Mexican media giant Televisa has recruited within their ranks and tapped Porfirio Sanchez Galindo as their new editorial CEO. Sanchez Galindo served as head of both Televisa’s special projects and economic analysis departments for over eight years. Sanchez Galindo oversaw marketing and telecommunications during his tenure.
With Televisa looking to shake up its current approach to marketing, the 2011 Stanford alumni seemed an obvious choice. Sanchez Galindo, born in the late 1970s, is barely reaching age 40. Having attended ITAM (Instituto Tecnológico Autónomo de México), Pittsburgh’s Carnegie Mellon, and Stanford University, Sanchez Galindo’s educational resume is impeccable. His areas of study ranged from business strategy, executive education, applied mathematics, and even software research in 2012.
The young director general also served in the Mexican Finance Ministry, or the SHCP, for 6 years from 2000 to 2006 during Vicente Fox’s presidency. Sanchez Galindo acted as Chief of Staff to the Finance Minister, akin to the American federal position of Secretary of the Treasury. As Chief of Staff, Sanchez Galindo actively dealt with federal economic and monetary policy – encompassing tax reform, public debt, and populace income statistics – all with the goal of national financial growth.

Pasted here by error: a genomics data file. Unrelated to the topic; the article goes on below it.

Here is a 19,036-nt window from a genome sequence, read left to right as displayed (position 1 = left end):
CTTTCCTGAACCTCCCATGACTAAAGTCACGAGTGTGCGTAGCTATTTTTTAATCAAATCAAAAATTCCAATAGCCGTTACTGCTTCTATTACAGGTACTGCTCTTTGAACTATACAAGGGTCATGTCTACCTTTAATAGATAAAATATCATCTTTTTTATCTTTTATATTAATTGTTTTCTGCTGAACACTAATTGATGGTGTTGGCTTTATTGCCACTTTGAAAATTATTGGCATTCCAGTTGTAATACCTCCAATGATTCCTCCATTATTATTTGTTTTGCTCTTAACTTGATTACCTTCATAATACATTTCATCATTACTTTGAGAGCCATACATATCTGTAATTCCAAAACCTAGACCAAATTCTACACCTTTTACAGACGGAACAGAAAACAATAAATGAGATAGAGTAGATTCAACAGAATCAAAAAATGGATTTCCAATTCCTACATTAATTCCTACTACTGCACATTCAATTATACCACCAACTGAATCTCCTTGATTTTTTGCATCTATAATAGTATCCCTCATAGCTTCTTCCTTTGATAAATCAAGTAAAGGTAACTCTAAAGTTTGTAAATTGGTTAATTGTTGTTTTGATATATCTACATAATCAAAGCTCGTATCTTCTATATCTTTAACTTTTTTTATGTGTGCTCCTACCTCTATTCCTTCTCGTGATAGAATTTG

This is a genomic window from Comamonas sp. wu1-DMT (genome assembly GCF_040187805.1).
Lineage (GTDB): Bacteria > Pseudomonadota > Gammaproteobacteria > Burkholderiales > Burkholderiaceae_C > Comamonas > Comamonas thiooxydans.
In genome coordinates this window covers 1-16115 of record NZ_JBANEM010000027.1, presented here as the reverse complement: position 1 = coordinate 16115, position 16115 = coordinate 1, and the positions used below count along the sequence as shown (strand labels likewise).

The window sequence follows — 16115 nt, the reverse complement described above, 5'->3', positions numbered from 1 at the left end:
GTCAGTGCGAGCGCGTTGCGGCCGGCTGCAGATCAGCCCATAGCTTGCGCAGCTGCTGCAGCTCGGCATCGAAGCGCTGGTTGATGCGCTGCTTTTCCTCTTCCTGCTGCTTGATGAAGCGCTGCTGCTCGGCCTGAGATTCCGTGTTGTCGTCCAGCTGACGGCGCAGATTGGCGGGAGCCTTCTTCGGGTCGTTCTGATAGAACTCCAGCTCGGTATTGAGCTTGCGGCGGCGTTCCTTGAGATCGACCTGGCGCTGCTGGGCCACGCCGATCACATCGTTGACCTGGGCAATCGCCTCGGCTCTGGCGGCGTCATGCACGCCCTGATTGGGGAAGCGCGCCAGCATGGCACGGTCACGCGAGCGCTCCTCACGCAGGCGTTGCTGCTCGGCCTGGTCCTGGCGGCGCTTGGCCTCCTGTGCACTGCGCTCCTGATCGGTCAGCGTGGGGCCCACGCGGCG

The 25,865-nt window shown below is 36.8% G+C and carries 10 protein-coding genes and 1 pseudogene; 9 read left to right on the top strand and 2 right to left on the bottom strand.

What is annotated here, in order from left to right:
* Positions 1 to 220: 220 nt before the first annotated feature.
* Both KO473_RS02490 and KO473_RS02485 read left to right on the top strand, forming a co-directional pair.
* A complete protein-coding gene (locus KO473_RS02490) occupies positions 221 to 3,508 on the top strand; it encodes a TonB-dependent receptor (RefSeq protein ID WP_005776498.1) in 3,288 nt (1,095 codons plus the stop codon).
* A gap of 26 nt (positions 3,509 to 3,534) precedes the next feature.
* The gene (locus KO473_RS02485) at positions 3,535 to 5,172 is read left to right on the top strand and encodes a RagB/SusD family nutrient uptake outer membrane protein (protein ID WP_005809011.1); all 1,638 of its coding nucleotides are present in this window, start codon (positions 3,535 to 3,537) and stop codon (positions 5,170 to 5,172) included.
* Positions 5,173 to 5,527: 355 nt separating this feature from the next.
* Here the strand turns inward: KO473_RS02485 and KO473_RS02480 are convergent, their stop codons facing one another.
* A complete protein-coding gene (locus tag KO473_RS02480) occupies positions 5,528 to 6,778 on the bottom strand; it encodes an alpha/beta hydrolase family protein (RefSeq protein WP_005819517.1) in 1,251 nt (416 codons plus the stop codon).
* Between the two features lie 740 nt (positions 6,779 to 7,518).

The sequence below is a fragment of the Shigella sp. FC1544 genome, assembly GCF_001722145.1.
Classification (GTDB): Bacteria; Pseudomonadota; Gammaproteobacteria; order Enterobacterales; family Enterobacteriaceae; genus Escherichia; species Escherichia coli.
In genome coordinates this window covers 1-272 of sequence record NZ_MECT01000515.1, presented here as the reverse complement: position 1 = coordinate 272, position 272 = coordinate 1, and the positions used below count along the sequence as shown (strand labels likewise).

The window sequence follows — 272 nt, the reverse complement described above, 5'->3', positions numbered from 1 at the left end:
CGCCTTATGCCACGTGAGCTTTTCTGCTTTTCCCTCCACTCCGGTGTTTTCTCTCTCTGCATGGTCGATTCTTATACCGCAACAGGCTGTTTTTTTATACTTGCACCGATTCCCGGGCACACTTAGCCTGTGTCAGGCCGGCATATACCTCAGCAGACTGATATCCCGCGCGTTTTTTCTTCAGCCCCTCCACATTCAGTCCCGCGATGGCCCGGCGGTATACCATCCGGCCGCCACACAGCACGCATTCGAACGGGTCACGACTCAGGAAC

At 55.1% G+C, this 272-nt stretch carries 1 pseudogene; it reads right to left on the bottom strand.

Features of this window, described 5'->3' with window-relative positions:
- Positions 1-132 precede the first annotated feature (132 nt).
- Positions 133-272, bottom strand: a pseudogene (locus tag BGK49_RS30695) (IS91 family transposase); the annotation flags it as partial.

BREATHING NEW LIFE
Televisa’s move to promote Sanchez Galindo took a level of convincing. The Mexico City native was preparing to leave his former Televisa post to take a job on the global stage again, this time with the World Bank. Alfonso de Angoita, VP of the media conglomerate personally called Sanchez Galindo and pushed Televisa’s atmosphere as a pro to remaining under their wing.
The strategic and statistical mind of Sanchez Galindo has quickly begun work on new approaches to existing channels of editorial output. “My goal is to gain audiences, sponsors, and tread new markets. From magazines to clicks, the only limit is our imagination,” the new CEO said in a June interview with Al Margen. Promoting bundles consisting of TV, Internet, and cable services, he hopes to carve an even larger stake in Hispanic America for his company. Given his accomplishments, Porfirio should have no issues.